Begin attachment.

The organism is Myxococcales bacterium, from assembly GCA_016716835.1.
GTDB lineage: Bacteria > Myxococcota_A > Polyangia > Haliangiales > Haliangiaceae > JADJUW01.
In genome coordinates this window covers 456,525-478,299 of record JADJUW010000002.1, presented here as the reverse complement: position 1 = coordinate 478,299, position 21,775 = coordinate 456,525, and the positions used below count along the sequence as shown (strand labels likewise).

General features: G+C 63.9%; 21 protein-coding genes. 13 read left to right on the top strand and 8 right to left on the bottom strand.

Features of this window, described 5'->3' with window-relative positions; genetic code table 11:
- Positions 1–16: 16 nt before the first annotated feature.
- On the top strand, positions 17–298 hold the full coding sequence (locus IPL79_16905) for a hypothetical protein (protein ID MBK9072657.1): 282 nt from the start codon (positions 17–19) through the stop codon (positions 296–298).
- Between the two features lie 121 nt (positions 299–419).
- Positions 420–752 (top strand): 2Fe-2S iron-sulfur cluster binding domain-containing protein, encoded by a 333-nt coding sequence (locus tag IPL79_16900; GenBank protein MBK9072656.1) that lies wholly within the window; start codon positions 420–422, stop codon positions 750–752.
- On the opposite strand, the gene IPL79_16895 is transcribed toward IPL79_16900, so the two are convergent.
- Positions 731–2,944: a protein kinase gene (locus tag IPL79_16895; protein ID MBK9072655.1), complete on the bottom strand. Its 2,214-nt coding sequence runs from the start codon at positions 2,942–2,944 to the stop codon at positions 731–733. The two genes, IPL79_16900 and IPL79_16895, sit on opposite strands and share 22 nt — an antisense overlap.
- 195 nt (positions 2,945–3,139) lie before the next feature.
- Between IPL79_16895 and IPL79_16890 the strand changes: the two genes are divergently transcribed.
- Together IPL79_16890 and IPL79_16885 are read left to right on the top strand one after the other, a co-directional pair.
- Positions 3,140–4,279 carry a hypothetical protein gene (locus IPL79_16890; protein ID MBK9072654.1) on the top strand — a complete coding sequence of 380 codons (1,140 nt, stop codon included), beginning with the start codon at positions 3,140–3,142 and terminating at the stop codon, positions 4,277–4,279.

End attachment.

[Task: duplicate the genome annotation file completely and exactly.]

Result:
The organism is Myxococcales bacterium, from assembly GCA_016716835.1.
GTDB lineage: Bacteria > Myxococcota_A > Polyangia > Haliangiales > Haliangiaceae > JADJUW01.
In genome coordinates this window covers 456,525-478,299 of record JADJUW010000002.1, presented here as the reverse complement: position 1 = coordinate 478,299, position 21,775 = coordinate 456,525, and the positions used below count along the sequence as shown (strand labels likewise).

General features: G+C 63.9%; 21 protein-coding genes. 13 read left to right on the top strand and 8 right to left on the bottom strand.

Features of this window, described 5'->3' with window-relative positions; genetic code table 11:
- Positions 1–16: 16 nt before the first annotated feature.
- On the top strand, positions 17–298 hold the full coding sequence (locus IPL79_16905) for a hypothetical protein (protein ID MBK9072657.1): 282 nt from the start codon (positions 17–19) through the stop codon (positions 296–298).
- Between the two features lie 121 nt (positions 299–419).
- Positions 420–752 (top strand): 2Fe-2S iron-sulfur cluster binding domain-containing protein, encoded by a 333-nt coding sequence (locus tag IPL79_16900; GenBank protein MBK9072656.1) that lies wholly within the window; start codon positions 420–422, stop codon positions 750–752.
- On the opposite strand, the gene IPL79_16895 is transcribed toward IPL79_16900, so the two are convergent.
- Positions 731–2,944: a protein kinase gene (locus tag IPL79_16895; protein ID MBK9072655.1), complete on the bottom strand. Its 2,214-nt coding sequence runs from the start codon at positions 2,942–2,944 to the stop codon at positions 731–733. The two genes, IPL79_16900 and IPL79_16895, sit on opposite strands and share 22 nt — an antisense overlap.
- 195 nt (positions 2,945–3,139) lie before the next feature.
- Between IPL79_16895 and IPL79_16890 the strand changes: the two genes are divergently transcribed.
- Together IPL79_16890 and IPL79_16885 are read left to right on the top strand one after the other, a co-directional pair.
- Positions 3,140–4,279 carry a hypothetical protein gene (locus IPL79_16890; protein ID MBK9072654.1) on the top strand — a complete coding sequence of 380 codons (1,140 nt, stop codon included), beginning with the start codon at positions 3,140–3,142 and terminating at the stop codon, positions 4,277–4,279.